Collage of a growbag, nursery pot, and bucket.

Grow bag vs Plastic Pot vs Bucket

I experimented this year to find out what I’d like better,  grow bag vs plastic pot or buckets.  After a full garden season using all three containers here are my results. 

Spoiler alert…I tried both grow bags and plastic pots and buckets this year.  For my situation so far, I prefer plastic pots or buckets. But don’t rule out grow bags until you read why! 

I’ve got a bulleted list at the end of this article if you just want the brief to the point results. :).

Why should you use containers in the first place? 

Growing in containers like grow bags, buckets or plastic pots is needed for a few reasons.  One is space.  If you’ve only got a patio or small area for your garden,  containers can help you out.  But that is not the only reason.

I’ve got a huge area to have a garden.  Space is not an issue to me.  I could expand and go big! 

However,  this is our first year in our new area and I don’t want to go too permanent.  It is a good idea to watch your new property for a year or so before you get too settled.  So…. I planted my garden knowing that it may move and I”ll be reseeding this area back to meadow.  

But what about permanent plants?  I’ve got mint to grow, I’ve got other things I want to try.  So I decided to go ahead and get started now with containers and I’ll place them permanently later.  

I experimented with grow bags, vs buckets or plastic pots.  This is what I found.  

The two biggest differences that I can determine with fabric grow bags vs plastic pots or 5 gallon buckets has to do with 

  • Watering needs
  • Health of the root system 

I’ll go over both of these and some other smaller considerations.  Because all 3 container types do have their place.  It just depends on your needs.  

(Spoiler alert…  For my situation so far, I prefer plastic pots or buckets but grow bags do have their place and I still use them.) 

3 grow bags sitting side b y side with potato sprouts showing.

The biggest difference is the watering needs.  

Watering needs are different for in the ground gardens vs containers. And watering needs are also different if you are using grow bags vs plastic pots or buckets.  This includes maintaining moisture and drainage issues.  

Maintaining Moisture in containers like grow bags or pots. (keeping them from drying out)

Grow bags definitely dry out faster than plastic containers.  But in comparison, buckets or plastic pots dry out faster than in the ground.  So you just need to keep the differences in mind.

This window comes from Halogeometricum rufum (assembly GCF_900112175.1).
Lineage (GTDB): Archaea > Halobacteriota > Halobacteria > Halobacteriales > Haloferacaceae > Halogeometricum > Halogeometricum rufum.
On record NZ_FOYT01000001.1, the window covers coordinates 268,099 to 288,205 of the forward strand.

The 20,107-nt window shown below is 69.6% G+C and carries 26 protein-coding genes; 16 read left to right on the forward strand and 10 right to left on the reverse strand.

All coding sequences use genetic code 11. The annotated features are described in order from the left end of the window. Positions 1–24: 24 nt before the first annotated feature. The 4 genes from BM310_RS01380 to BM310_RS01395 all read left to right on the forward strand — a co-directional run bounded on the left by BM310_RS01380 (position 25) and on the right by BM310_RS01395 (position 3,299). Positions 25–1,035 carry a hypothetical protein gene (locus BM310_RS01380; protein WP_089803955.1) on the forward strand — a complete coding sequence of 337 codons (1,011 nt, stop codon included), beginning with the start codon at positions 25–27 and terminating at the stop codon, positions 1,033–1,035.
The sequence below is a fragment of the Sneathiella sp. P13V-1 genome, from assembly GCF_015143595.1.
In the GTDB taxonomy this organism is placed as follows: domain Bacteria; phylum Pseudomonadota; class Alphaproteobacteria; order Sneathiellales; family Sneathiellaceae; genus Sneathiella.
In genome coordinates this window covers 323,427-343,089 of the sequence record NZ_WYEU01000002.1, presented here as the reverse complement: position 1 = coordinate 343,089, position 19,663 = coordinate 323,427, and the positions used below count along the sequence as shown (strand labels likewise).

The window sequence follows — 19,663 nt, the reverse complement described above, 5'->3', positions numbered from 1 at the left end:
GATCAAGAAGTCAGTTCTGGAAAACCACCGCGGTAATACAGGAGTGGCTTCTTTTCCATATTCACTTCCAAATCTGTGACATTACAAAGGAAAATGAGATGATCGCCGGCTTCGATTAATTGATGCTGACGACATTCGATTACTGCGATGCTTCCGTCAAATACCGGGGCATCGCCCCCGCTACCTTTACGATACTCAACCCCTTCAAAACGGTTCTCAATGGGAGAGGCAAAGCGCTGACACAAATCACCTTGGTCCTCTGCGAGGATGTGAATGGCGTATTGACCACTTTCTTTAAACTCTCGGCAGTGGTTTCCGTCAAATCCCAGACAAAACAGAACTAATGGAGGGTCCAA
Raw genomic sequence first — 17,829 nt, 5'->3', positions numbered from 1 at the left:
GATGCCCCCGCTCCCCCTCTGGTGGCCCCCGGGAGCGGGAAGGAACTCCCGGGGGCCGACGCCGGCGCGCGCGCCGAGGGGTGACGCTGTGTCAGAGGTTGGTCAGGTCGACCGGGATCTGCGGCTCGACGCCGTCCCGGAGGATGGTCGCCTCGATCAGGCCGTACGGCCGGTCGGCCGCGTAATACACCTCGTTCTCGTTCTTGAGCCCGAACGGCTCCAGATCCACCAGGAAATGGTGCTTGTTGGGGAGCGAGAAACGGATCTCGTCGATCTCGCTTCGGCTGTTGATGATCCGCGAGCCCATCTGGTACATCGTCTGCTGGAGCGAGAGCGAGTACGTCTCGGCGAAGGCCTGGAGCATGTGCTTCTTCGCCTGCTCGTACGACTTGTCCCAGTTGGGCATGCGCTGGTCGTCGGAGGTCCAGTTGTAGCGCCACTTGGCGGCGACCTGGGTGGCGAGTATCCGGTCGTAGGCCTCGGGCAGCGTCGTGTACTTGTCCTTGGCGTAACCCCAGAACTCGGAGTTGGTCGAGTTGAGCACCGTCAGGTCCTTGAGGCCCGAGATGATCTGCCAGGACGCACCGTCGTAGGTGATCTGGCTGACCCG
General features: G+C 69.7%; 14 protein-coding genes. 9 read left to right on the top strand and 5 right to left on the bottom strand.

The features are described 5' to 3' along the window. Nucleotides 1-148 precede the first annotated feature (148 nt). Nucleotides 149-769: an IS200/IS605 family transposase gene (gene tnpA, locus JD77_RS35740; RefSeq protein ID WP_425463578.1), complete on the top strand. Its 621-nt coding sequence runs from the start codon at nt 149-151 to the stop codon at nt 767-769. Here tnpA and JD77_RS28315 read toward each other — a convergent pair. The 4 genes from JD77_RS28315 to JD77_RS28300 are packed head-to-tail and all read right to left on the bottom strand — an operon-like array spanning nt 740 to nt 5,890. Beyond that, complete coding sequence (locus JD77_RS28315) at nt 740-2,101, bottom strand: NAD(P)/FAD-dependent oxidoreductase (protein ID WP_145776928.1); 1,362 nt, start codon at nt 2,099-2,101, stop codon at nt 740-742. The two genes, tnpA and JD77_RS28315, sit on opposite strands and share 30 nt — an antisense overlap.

I have not had any lack of moisture issue with my buckets or pots.  They do need to be watered but not as often as the bags. When I check to see if a bucket needs water I can tell by the weight.  A dry bucket will just feel… lighter.  I’ll just nudge it with my toe or move it with my hand and I can tell when it is dry. 

Water Drainage in grow bags. (keeping them from drowning)

Grow bags naturally drain well through all sides of the pot.  It’s cloth, any extra moisture just drains right out so there is little risk of your roots rotting from too much water sitting in the bag. In fact if you are inside, on a patio, greenhouse or any area where you don’t want water running over, you’ll need to add a tray.  If you do this be sure and have the grow bag on some rocks or bricks so they are not sitting directly in any excess water. 

Growbag with black-eyed susan's growing in it and leaning to the side, obviously too big!

Water drainage in Buckets or pots. 

I’ve read that buckets can more easily lack enough drainage and get overwatered.  I’m not fully convinced that drainage in buckets is a problem just because it is a plastic container.   The condition of your soil in the bucket will affect drainage even more than having enough holes in the bottom.  Although you DO need those drainage holes.

If you were in a heavy rain area you may need to keep an eye on your buckets to make sure they are draining well.   I live in eastern TN where it seems to rain plenty, but I have not had issues.  Be sure you have holes for drainage and just as importantly be sure your soil is draining properly.  

Top down view of a black nursery pot with a potato growing out of it.